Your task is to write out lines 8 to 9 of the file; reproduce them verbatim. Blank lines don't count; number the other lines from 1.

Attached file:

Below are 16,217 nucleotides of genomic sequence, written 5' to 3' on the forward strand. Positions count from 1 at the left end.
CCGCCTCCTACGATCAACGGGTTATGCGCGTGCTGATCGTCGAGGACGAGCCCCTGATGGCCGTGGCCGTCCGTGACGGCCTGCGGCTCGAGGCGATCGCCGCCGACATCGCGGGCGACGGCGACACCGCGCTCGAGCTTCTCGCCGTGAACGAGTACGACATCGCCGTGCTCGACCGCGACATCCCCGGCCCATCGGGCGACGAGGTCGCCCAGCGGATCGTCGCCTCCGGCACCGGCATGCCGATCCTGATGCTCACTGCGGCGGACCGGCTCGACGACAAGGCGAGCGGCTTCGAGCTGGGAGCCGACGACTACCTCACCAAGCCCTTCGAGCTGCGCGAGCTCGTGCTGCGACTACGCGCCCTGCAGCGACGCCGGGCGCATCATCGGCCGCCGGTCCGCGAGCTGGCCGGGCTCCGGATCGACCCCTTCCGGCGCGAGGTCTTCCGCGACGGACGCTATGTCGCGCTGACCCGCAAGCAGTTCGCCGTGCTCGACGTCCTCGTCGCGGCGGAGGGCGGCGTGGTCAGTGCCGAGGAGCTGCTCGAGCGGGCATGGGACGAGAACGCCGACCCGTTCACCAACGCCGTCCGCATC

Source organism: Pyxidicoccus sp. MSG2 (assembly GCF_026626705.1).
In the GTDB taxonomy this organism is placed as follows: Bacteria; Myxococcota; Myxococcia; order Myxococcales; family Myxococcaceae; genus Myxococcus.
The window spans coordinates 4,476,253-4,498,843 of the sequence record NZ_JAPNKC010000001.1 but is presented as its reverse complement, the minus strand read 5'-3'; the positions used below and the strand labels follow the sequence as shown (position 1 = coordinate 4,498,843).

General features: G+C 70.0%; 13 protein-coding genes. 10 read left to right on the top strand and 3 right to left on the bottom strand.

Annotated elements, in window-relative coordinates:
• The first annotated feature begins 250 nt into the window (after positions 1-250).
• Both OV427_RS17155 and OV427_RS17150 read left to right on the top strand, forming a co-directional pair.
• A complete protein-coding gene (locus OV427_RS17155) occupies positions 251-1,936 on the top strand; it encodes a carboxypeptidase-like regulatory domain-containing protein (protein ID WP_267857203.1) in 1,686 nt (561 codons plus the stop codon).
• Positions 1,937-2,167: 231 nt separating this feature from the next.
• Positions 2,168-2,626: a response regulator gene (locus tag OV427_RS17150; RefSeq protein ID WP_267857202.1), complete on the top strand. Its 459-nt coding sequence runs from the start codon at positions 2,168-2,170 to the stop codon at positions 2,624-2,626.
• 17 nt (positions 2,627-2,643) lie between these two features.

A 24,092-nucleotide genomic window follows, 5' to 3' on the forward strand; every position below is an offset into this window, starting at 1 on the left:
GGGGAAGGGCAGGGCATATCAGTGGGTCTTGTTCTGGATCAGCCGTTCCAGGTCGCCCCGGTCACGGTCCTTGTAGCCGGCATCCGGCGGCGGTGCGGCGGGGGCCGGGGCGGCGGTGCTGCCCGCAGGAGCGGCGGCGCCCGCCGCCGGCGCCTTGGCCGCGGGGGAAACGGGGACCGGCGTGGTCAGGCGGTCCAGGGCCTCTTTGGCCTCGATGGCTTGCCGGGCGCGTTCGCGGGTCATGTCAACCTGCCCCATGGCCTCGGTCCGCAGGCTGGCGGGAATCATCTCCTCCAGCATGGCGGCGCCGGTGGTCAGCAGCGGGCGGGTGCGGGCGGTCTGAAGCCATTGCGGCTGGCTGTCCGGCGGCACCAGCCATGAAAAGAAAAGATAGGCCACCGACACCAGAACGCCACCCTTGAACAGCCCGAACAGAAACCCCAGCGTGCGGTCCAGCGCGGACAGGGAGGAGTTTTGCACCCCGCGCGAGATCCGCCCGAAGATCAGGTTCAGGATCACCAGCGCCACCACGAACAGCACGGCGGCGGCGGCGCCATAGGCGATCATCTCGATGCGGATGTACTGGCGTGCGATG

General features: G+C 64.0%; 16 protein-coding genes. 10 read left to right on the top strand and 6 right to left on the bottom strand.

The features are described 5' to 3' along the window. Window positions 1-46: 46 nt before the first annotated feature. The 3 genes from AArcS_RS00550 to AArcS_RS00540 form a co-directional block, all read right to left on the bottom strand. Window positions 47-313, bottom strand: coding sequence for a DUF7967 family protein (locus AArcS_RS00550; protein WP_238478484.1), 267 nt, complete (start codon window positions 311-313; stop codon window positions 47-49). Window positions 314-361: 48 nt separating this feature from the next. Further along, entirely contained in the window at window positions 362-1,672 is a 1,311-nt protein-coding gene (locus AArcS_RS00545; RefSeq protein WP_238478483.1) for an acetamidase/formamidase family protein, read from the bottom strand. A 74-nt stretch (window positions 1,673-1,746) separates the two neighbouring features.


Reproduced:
• The first annotated feature begins 250 nt into the window (after positions 1-250).
• Both OV427_RS17155 and OV427_RS17150 read left to right on the top strand, forming a co-directional pair.